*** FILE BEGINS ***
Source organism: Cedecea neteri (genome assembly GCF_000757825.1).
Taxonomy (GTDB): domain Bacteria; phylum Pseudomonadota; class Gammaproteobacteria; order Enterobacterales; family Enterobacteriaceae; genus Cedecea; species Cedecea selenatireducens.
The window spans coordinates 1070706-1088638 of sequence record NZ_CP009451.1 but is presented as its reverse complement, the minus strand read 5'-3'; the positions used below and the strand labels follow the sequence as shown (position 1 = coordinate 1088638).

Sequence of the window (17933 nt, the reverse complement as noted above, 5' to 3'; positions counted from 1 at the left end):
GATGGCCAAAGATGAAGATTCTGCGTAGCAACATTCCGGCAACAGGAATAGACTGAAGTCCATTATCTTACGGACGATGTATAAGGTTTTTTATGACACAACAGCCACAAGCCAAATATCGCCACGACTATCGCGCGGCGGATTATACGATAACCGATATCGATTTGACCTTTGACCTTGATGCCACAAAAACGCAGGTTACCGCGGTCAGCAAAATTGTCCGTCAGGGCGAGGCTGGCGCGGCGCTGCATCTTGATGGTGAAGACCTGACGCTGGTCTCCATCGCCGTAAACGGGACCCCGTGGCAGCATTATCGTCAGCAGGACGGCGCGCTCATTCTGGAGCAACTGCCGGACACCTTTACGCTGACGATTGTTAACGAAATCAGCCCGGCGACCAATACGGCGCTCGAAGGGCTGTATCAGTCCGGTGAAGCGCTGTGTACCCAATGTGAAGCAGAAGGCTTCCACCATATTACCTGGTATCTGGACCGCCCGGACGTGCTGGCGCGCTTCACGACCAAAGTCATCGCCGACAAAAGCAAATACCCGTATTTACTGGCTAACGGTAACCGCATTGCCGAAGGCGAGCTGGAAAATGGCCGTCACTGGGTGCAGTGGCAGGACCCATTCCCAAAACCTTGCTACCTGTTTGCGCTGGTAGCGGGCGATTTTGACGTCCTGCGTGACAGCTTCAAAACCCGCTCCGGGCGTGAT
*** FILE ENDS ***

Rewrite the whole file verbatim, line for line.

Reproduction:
Source organism: Cedecea neteri (genome assembly GCF_000757825.1).
Taxonomy (GTDB): domain Bacteria; phylum Pseudomonadota; class Gammaproteobacteria; order Enterobacterales; family Enterobacteriaceae; genus Cedecea; species Cedecea selenatireducens.
The window spans coordinates 1070706-1088638 of sequence record NZ_CP009451.1 but is presented as its reverse complement, the minus strand read 5'-3'; the positions used below and the strand labels follow the sequence as shown (position 1 = coordinate 1088638).

Sequence of the window (17933 nt, the reverse complement as noted above, 5' to 3'; positions counted from 1 at the left end):
GATGGCCAAAGATGAAGATTCTGCGTAGCAACATTCCGGCAACAGGAATAGACTGAAGTCCATTATCTTACGGACGATGTATAAGGTTTTTTATGACACAACAGCCACAAGCCAAATATCGCCACGACTATCGCGCGGCGGATTATACGATAACCGATATCGATTTGACCTTTGACCTTGATGCCACAAAAACGCAGGTTACCGCGGTCAGCAAAATTGTCCGTCAGGGCGAGGCTGGCGCGGCGCTGCATCTTGATGGTGAAGACCTGACGCTGGTCTCCATCGCCGTAAACGGGACCCCGTGGCAGCATTATCGTCAGCAGGACGGCGCGCTCATTCTGGAGCAACTGCCGGACACCTTTACGCTGACGATTGTTAACGAAATCAGCCCGGCGACCAATACGGCGCTCGAAGGGCTGTATCAGTCCGGTGAAGCGCTGTGTACCCAATGTGAAGCAGAAGGCTTCCACCATATTACCTGGTATCTGGACCGCCCGGACGTGCTGGCGCGCTTCACGACCAAAGTCATCGCCGACAAAAGCAAATACCCGTATTTACTGGCTAACGGTAACCGCATTGCCGAAGGCGAGCTGGAAAATGGCCGTCACTGGGTGCAGTGGCAGGACCCATTCCCAAAACCTTGCTACCTGTTTGCGCTGGTAGCGGGCGATTTTGACGTCCTGCGTGACAGCTTCAAAACCCGCTCCGGGCGTGAT